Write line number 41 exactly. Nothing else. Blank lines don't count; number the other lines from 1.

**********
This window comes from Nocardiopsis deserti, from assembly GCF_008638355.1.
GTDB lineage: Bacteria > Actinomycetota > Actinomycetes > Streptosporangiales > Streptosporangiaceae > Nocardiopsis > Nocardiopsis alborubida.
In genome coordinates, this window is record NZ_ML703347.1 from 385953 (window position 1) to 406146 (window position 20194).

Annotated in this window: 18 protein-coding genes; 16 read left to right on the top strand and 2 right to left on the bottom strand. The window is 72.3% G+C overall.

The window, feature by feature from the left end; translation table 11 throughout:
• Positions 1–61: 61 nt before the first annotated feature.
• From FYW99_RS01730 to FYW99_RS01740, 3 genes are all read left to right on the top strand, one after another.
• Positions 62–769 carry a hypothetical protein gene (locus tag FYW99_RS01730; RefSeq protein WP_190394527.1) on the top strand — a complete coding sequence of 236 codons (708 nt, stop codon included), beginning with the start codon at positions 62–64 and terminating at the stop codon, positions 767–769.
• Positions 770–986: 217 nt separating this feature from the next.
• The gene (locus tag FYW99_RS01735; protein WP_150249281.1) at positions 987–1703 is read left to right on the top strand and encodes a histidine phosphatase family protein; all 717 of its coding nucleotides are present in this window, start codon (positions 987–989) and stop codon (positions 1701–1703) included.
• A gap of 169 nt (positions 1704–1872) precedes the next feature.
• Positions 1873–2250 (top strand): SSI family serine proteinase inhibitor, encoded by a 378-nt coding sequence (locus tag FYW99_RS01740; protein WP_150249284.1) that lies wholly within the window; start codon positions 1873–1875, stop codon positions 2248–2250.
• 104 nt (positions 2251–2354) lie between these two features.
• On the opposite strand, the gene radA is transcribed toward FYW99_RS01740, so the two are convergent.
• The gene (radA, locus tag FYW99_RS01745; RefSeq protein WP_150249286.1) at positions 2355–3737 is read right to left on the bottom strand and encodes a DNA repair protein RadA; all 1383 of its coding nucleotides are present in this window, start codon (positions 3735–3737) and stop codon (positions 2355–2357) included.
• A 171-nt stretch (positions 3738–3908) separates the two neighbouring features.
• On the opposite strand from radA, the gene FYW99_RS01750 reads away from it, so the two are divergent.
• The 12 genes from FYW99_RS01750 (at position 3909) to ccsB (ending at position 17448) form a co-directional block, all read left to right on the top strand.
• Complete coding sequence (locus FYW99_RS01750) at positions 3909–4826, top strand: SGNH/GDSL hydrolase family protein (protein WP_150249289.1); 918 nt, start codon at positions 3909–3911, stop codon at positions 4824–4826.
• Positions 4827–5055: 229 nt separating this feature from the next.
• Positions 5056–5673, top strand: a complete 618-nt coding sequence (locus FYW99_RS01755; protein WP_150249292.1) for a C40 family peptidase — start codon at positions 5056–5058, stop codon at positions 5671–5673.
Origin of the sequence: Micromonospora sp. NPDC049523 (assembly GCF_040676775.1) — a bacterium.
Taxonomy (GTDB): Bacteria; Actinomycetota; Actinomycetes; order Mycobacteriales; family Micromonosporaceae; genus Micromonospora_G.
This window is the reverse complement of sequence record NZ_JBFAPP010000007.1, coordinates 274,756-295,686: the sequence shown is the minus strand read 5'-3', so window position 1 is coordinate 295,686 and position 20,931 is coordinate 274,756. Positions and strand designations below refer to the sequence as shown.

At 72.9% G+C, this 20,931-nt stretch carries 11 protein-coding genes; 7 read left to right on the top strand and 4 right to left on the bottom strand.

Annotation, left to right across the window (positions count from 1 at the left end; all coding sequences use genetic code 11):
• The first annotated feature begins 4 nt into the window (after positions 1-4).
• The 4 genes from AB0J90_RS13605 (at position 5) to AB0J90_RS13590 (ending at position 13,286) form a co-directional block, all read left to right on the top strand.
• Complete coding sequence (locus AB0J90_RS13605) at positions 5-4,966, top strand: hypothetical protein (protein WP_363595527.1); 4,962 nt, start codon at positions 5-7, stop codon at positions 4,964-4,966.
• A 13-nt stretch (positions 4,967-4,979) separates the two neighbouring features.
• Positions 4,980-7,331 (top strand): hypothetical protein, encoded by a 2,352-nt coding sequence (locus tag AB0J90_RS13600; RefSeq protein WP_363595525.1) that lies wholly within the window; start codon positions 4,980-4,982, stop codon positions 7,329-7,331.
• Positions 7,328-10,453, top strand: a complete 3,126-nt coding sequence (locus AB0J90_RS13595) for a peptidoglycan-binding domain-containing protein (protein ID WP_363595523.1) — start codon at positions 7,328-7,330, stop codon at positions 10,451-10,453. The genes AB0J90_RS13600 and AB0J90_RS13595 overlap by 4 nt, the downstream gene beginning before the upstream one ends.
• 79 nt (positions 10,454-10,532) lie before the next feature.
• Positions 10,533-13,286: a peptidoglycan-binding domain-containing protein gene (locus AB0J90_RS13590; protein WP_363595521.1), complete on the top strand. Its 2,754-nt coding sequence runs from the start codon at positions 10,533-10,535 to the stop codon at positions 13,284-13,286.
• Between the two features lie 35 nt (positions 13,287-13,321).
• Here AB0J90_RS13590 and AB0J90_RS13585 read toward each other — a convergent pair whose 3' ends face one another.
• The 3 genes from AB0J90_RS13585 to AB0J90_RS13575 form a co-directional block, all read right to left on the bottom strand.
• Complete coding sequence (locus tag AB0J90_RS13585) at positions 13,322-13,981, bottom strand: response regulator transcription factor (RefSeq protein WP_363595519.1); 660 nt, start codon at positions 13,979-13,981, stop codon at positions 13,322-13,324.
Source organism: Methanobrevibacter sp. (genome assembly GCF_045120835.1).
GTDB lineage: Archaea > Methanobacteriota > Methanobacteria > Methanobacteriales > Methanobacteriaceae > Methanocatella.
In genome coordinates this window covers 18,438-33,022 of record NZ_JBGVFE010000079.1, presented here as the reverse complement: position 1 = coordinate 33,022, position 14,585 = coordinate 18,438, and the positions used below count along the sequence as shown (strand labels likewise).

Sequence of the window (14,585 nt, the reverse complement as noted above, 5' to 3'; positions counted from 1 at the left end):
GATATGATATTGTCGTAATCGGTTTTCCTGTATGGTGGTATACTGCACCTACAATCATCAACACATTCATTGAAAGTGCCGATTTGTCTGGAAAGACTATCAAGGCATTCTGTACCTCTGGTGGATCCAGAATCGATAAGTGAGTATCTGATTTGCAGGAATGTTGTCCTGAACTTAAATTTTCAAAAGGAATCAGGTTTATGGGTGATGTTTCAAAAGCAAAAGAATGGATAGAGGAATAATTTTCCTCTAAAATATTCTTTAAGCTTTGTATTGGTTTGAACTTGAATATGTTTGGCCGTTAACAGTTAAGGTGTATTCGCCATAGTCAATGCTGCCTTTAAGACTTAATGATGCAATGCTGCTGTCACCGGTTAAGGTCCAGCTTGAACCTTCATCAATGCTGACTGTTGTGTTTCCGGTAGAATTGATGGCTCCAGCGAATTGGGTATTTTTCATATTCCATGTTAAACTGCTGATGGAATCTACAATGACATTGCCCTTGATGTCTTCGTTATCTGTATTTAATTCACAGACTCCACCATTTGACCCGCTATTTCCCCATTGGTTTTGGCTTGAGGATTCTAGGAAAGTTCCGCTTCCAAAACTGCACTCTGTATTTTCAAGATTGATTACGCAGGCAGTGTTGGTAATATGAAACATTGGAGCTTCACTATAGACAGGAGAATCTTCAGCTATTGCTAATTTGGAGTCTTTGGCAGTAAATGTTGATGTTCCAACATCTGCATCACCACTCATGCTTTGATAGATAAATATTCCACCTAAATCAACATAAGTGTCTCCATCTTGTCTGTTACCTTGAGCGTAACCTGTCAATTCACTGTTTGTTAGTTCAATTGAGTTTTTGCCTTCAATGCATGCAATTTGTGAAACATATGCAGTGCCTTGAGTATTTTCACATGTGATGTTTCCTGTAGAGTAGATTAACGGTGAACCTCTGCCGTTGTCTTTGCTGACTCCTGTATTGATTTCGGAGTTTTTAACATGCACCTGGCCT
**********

In genome coordinates this window covers 18,438-33,022 of record NZ_JBGVFE010000079.1, presented here as the reverse complement: position 1 = coordinate 33,022, position 14,585 = coordinate 18,438, and the positions used below count along the sequence as shown (strand labels likewise).